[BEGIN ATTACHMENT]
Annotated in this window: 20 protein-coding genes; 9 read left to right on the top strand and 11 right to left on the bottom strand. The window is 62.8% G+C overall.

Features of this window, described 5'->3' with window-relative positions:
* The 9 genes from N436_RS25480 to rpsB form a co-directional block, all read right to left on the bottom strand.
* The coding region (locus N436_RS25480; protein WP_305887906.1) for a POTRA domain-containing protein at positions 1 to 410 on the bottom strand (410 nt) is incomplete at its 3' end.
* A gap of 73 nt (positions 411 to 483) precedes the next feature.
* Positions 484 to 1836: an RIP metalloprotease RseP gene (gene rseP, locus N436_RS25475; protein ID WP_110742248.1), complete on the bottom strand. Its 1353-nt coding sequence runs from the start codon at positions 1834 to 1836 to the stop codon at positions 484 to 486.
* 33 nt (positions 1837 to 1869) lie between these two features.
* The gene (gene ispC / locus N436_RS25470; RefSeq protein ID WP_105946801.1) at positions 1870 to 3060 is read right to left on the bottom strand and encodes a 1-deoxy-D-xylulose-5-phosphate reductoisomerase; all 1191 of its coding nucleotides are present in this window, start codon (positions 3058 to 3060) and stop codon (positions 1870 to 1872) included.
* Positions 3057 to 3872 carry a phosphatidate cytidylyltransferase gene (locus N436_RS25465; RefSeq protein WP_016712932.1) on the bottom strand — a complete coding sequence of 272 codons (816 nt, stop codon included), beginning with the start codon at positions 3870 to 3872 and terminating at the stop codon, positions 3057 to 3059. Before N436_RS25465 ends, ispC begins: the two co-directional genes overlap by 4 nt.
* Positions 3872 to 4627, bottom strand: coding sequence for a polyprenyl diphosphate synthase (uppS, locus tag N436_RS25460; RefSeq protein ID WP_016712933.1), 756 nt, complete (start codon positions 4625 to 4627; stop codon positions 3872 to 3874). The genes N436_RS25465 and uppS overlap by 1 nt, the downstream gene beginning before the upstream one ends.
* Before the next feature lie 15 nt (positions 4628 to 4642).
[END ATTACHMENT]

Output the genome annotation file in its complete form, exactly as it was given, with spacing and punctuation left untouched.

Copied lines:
Annotated in this window: 20 protein-coding genes; 9 read left to right on the top strand and 11 right to left on the bottom strand. The window is 62.8% G+C overall.

Features of this window, described 5'->3' with window-relative positions:
* The 9 genes from N436_RS25480 to rpsB form a co-directional block, all read right to left on the bottom strand.
* The coding region (locus N436_RS25480; protein WP_305887906.1) for a POTRA domain-containing protein at positions 1 to 410 on the bottom strand (410 nt) is incomplete at its 3' end.
* A gap of 73 nt (positions 411 to 483) precedes the next feature.
* Positions 484 to 1836: an RIP metalloprotease RseP gene (gene rseP, locus N436_RS25475; protein ID WP_110742248.1), complete on the bottom strand. Its 1353-nt coding sequence runs from the start codon at positions 1834 to 1836 to the stop codon at positions 484 to 486.
* 33 nt (positions 1837 to 1869) lie between these two features.
* The gene (gene ispC / locus N436_RS25470; RefSeq protein ID WP_105946801.1) at positions 1870 to 3060 is read right to left on the bottom strand and encodes a 1-deoxy-D-xylulose-5-phosphate reductoisomerase; all 1191 of its coding nucleotides are present in this window, start codon (positions 3058 to 3060) and stop codon (positions 1870 to 1872) included.
* Positions 3057 to 3872 carry a phosphatidate cytidylyltransferase gene (locus N436_RS25465; RefSeq protein WP_016712932.1) on the bottom strand — a complete coding sequence of 272 codons (816 nt, stop codon included), beginning with the start codon at positions 3870 to 3872 and terminating at the stop codon, positions 3057 to 3059. Before N436_RS25465 ends, ispC begins: the two co-directional genes overlap by 4 nt.
* Positions 3872 to 4627, bottom strand: coding sequence for a polyprenyl diphosphate synthase (uppS, locus tag N436_RS25460; RefSeq protein ID WP_016712933.1), 756 nt, complete (start codon positions 4625 to 4627; stop codon positions 3872 to 3874). The genes N436_RS25465 and uppS overlap by 1 nt, the downstream gene beginning before the upstream one ends.
* Before the next feature lie 15 nt (positions 4628 to 4642).